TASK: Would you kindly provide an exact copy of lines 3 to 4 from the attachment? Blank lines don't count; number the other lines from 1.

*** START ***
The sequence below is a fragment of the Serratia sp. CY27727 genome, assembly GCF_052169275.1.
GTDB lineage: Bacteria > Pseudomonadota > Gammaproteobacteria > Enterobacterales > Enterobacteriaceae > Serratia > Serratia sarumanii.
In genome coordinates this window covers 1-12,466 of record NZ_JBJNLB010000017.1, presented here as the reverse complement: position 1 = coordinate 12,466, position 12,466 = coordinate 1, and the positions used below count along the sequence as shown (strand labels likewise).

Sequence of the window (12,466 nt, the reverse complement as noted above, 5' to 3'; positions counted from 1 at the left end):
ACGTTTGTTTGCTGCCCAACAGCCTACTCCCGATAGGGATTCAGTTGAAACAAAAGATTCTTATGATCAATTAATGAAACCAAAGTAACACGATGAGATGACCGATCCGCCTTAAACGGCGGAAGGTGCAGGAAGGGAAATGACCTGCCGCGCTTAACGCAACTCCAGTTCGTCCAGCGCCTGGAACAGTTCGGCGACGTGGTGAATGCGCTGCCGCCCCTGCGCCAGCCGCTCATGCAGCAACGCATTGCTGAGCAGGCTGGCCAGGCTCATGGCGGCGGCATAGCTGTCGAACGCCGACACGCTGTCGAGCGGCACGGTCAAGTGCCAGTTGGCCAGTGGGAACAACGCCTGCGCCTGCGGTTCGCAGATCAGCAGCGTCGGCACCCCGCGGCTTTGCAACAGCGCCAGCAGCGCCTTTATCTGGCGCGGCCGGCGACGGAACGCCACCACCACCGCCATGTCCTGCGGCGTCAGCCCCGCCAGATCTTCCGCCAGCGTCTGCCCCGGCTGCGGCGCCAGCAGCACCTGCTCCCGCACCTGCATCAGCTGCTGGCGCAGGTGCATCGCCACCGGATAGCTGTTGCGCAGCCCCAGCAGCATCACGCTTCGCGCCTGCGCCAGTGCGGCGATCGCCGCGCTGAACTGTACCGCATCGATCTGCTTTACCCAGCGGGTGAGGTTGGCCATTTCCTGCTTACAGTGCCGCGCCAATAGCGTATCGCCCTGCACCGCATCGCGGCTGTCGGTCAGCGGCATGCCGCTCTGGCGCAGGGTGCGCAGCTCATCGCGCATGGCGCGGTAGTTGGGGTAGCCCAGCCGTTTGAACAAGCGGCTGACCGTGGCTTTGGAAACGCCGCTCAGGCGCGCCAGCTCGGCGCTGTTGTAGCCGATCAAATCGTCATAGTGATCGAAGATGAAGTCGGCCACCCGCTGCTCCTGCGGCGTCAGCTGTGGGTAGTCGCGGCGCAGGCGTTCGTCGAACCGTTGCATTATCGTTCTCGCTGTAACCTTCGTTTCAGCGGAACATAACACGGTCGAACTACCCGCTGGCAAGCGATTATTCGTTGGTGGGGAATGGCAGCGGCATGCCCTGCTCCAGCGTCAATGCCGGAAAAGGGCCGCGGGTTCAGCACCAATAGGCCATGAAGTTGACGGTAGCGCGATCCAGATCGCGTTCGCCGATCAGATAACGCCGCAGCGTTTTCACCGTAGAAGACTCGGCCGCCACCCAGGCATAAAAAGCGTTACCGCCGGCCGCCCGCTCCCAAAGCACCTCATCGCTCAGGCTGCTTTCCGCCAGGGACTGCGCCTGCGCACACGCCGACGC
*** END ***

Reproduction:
In genome coordinates this window covers 1-12,466 of record NZ_JBJNLB010000017.1, presented here as the reverse complement: position 1 = coordinate 12,466, position 12,466 = coordinate 1, and the positions used below count along the sequence as shown (strand labels likewise).

Sequence of the window (12,466 nt, the reverse complement as noted above, 5' to 3'; positions counted from 1 at the left end):